At 75, disco pioneer Giorgio Moroder reemerges to once again produce some of the biggest icons of our time
By Chris Azzopardi
It’s been 35 years since Giorgio Moroder and Cher hooked up for a late-night session to produce “Bad Love,” the diva’s disco rave-up from the soundtrack of the 1980 coming-of-age drama, Foxes.
“We were supposed to start at 2 o’clock in the studio, and who comes in at 2 o’clock punctual? Cher,” Moroder recalls, tickled. “I said, ‘Shit, because with an artist like her — the big stars, you think, if it’s 2 o’clock, they come in at 5 o’clock, if you’re lucky. So she was there at 2 o’clock, and I said, ‘Cher, something is wrong — I was told you’re always late.’ And she said, ‘Yes, I’m always late… except the first time.’”
Decades have passed and music has changed and Cher has not. One other thing remains the same: Moroder still lights up at the mere thought of the ageless icon, how “I loved her” and “she was so funny.” Undoubtedly, Cher, to this day, can still smack you with a punchline. A star, an icon, the diva of all divas — her success is abiding.
Now, returning to the scene at age 75 with his first album in 30 years, Moroder can say the same for his own monumental success.
The Italy-born musical mastermind who unwittingly blazed a fruitful trail of radio hits is the father of such celebrated dance-floor relics as Donna Summer’s “Love to Love You Baby” and Blondie’s ubiquitous No. 1 hit “Call Me.” A cavernous catalog of ’70s-era paragons and Moroder’s unprecedented artistic vision became the catalyst for modern-age dance music. Between 1974 and 1984, Moroder’s creative force was a hot commodity, and everyone who was everyone — Barbra Streisand, Elton John, Janet Jackson, Chaka Khan, Freddie Mercury, David Bowie — clamored for his heyday genius.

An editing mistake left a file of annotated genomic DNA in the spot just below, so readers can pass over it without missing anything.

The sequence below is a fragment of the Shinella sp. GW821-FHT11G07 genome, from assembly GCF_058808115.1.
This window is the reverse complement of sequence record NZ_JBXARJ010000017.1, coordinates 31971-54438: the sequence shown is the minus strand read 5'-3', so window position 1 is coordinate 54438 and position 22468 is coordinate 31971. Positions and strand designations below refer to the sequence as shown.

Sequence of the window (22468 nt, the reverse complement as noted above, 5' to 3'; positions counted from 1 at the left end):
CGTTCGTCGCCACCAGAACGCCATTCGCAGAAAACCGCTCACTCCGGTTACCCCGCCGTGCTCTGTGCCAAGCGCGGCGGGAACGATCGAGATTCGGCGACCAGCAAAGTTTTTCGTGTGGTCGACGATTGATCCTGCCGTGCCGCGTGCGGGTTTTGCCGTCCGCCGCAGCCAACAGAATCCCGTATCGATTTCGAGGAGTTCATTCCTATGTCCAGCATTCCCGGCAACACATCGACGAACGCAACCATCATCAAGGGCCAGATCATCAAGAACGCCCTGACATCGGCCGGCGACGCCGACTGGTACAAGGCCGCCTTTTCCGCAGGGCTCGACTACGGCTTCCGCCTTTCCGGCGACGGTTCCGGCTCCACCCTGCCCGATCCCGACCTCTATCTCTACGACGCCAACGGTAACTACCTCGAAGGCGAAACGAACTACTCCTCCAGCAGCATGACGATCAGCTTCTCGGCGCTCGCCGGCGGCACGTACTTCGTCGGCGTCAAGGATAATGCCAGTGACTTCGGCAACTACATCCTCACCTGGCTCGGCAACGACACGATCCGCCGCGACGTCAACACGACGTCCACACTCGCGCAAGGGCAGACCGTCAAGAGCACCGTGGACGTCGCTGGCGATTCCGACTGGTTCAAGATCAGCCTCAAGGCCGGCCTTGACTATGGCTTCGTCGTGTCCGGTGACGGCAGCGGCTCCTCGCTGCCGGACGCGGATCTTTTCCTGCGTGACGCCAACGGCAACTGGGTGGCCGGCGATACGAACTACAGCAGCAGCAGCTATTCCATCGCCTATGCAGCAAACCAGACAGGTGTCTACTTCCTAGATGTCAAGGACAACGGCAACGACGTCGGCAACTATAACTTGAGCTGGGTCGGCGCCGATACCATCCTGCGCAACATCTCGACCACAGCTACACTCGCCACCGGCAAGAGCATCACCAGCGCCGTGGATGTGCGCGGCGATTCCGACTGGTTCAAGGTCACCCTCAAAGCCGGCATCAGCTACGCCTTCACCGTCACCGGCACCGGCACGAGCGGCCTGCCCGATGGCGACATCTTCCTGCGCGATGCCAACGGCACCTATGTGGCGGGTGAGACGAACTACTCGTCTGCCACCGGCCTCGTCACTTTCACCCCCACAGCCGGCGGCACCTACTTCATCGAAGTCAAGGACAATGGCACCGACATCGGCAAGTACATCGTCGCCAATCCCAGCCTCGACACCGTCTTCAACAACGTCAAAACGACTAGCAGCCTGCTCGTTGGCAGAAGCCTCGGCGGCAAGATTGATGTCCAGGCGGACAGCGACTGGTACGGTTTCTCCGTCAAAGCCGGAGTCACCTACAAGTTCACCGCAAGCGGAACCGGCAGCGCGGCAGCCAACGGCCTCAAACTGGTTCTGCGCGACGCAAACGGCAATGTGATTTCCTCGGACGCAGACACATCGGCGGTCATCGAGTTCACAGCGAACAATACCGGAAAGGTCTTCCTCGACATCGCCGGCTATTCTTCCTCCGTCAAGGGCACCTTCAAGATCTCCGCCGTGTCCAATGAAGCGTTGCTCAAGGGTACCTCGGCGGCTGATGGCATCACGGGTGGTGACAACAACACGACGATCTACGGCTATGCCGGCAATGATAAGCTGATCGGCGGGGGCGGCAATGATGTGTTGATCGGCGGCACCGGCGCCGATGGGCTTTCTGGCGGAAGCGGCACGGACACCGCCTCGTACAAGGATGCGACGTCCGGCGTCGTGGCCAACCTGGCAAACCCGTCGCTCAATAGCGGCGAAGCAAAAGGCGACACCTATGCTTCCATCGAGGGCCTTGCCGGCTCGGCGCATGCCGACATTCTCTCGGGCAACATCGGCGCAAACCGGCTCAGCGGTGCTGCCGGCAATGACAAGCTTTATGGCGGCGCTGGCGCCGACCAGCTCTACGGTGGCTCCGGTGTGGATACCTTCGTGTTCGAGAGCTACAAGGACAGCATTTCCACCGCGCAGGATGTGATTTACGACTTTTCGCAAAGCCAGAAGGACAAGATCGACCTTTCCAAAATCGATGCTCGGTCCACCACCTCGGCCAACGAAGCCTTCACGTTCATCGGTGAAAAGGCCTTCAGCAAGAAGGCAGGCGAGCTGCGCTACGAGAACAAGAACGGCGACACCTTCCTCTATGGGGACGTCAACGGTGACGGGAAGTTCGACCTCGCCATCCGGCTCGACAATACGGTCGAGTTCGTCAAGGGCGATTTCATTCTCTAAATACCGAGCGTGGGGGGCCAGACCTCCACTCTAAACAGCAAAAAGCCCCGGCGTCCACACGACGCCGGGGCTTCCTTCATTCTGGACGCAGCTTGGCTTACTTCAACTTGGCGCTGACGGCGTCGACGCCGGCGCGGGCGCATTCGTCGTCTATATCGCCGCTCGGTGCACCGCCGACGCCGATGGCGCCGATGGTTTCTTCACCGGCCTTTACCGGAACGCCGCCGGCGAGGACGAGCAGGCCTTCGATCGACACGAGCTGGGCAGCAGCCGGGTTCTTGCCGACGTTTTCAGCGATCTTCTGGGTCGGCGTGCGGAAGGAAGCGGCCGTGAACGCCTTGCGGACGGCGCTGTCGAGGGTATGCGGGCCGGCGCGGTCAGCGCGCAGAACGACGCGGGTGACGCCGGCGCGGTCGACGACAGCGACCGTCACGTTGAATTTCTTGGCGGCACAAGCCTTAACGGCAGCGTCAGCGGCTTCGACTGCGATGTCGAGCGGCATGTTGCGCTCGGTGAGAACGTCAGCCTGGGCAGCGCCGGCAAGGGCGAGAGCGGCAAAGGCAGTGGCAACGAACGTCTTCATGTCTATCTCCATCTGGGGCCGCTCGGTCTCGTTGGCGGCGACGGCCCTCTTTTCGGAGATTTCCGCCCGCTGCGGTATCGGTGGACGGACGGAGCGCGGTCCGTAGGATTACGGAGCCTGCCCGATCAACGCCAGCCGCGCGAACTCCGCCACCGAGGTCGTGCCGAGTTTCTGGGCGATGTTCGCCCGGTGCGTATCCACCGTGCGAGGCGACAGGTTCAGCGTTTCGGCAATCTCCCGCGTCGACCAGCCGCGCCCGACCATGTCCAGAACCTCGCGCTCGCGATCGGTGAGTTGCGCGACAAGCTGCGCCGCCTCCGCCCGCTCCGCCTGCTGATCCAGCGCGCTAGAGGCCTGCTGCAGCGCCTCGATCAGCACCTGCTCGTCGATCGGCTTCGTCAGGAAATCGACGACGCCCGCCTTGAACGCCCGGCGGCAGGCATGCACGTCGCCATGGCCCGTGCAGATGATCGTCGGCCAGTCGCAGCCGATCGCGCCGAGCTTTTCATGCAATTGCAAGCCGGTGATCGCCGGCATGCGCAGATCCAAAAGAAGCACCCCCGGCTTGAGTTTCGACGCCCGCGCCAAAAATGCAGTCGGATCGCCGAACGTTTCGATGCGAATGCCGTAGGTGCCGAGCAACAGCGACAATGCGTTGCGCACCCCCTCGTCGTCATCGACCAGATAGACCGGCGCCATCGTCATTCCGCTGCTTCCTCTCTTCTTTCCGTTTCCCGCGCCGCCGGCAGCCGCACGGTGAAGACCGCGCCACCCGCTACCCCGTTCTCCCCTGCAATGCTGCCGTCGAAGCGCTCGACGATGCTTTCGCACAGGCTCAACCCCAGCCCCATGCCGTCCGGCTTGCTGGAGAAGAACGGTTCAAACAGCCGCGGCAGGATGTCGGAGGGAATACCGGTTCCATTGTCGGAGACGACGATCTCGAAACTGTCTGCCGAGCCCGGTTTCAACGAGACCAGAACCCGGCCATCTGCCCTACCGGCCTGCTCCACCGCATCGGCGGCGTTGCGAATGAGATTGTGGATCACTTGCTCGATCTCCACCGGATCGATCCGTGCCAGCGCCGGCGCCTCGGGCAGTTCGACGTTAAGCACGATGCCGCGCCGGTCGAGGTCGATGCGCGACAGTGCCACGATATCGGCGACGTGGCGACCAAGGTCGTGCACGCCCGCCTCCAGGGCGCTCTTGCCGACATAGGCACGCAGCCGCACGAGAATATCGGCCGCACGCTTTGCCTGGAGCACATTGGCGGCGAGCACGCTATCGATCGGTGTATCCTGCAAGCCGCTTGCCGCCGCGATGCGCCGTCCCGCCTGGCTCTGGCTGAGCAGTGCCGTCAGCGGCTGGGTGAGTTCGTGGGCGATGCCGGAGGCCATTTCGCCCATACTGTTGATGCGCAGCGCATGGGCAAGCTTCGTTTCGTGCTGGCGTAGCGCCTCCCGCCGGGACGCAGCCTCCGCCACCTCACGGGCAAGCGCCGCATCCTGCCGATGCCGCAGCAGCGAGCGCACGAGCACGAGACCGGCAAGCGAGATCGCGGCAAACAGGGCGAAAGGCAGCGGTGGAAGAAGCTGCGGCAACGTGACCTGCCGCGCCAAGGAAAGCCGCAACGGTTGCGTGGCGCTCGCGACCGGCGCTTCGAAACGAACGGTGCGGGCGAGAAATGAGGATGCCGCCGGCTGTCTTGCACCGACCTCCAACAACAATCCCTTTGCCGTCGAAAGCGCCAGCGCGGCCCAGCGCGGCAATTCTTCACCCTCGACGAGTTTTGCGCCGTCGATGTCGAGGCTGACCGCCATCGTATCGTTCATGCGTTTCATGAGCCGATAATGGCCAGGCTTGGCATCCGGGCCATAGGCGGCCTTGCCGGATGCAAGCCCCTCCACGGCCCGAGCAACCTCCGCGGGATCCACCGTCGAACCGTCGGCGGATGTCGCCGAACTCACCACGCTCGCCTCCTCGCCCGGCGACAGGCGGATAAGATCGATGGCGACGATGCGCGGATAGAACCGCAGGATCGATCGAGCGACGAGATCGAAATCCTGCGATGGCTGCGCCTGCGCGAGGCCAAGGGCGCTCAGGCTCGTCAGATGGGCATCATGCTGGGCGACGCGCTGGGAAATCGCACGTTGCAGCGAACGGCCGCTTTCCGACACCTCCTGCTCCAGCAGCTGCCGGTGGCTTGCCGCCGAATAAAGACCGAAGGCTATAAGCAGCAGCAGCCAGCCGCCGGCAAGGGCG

During Moroder’s most musically prolific era, the producer, composer and DJ could be found endlessly shacked up in a studio. There, he’d mix until the wee hours, never to succumb to his own burgeoning brand of sonic escapism that coaxed just about everyone but himself — the man behind those very beats — to the clubs.